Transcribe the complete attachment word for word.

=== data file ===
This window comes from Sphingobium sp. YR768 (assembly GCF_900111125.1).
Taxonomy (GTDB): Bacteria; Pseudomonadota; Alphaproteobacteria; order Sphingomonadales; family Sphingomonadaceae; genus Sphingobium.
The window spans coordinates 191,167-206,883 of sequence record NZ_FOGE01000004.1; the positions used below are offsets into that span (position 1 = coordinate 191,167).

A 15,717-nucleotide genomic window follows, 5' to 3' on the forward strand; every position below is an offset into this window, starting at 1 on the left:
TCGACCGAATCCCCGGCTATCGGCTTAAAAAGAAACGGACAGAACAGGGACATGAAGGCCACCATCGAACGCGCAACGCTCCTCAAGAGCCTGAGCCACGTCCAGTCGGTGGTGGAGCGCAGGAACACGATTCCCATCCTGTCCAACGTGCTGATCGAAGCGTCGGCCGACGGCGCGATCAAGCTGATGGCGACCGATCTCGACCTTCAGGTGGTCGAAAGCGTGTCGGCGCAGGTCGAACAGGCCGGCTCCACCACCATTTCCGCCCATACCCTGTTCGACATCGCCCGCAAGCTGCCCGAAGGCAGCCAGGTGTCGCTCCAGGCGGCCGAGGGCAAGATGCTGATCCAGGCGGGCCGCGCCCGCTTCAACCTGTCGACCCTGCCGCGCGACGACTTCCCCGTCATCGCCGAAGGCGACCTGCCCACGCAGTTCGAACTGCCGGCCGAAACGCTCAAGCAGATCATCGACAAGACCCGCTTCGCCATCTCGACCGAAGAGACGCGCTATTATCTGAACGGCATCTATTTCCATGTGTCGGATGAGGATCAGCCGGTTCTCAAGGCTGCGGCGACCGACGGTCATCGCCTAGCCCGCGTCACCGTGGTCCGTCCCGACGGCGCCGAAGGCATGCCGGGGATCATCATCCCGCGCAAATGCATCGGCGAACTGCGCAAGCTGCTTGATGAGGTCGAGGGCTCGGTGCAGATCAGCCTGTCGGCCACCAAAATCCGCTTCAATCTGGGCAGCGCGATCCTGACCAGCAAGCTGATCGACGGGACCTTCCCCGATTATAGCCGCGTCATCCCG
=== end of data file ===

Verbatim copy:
This window comes from Sphingobium sp. YR768 (assembly GCF_900111125.1).
Taxonomy (GTDB): Bacteria; Pseudomonadota; Alphaproteobacteria; order Sphingomonadales; family Sphingomonadaceae; genus Sphingobium.
The window spans coordinates 191,167-206,883 of sequence record NZ_FOGE01000004.1; the positions used below are offsets into that span (position 1 = coordinate 191,167).

A 15,717-nucleotide genomic window follows, 5' to 3' on the forward strand; every position below is an offset into this window, starting at 1 on the left:
TCGACCGAATCCCCGGCTATCGGCTTAAAAAGAAACGGACAGAACAGGGACATGAAGGCCACCATCGAACGCGCAACGCTCCTCAAGAGCCTGAGCCACGTCCAGTCGGTGGTGGAGCGCAGGAACACGATTCCCATCCTGTCCAACGTGCTGATCGAAGCGTCGGCCGACGGCGCGATCAAGCTGATGGCGACCGATCTCGACCTTCAGGTGGTCGAAAGCGTGTCGGCGCAGGTCGAACAGGCCGGCTCCACCACCATTTCCGCCCATACCCTGTTCGACATCGCCCGCAAGCTGCCCGAAGGCAGCCAGGTGTCGCTCCAGGCGGCCGAGGGCAAGATGCTGATCCAGGCGGGCCGCGCCCGCTTCAACCTGTCGACCCTGCCGCGCGACGACTTCCCCGTCATCGCCGAAGGCGACCTGCCCACGCAGTTCGAACTGCCGGCCGAAACGCTCAAGCAGATCATCGACAAGACCCGCTTCGCCATCTCGACCGAAGAGACGCGCTATTATCTGAACGGCATCTATTTCCATGTGTCGGATGAGGATCAGCCGGTTCTCAAGGCTGCGGCGACCGACGGTCATCGCCTAGCCCGCGTCACCGTGGTCCGTCCCGACGGCGCCGAAGGCATGCCGGGGATCATCATCCCGCGCAAATGCATCGGCGAACTGCGCAAGCTGCTTGATGAGGTCGAGGGCTCGGTGCAGATCAGCCTGTCGGCCACCAAAATCCGCTTCAATCTGGGCAGCGCGATCCTGACCAGCAAGCTGATCGACGGGACCTTCCCCGATTATAGCCGCGTCATCCCG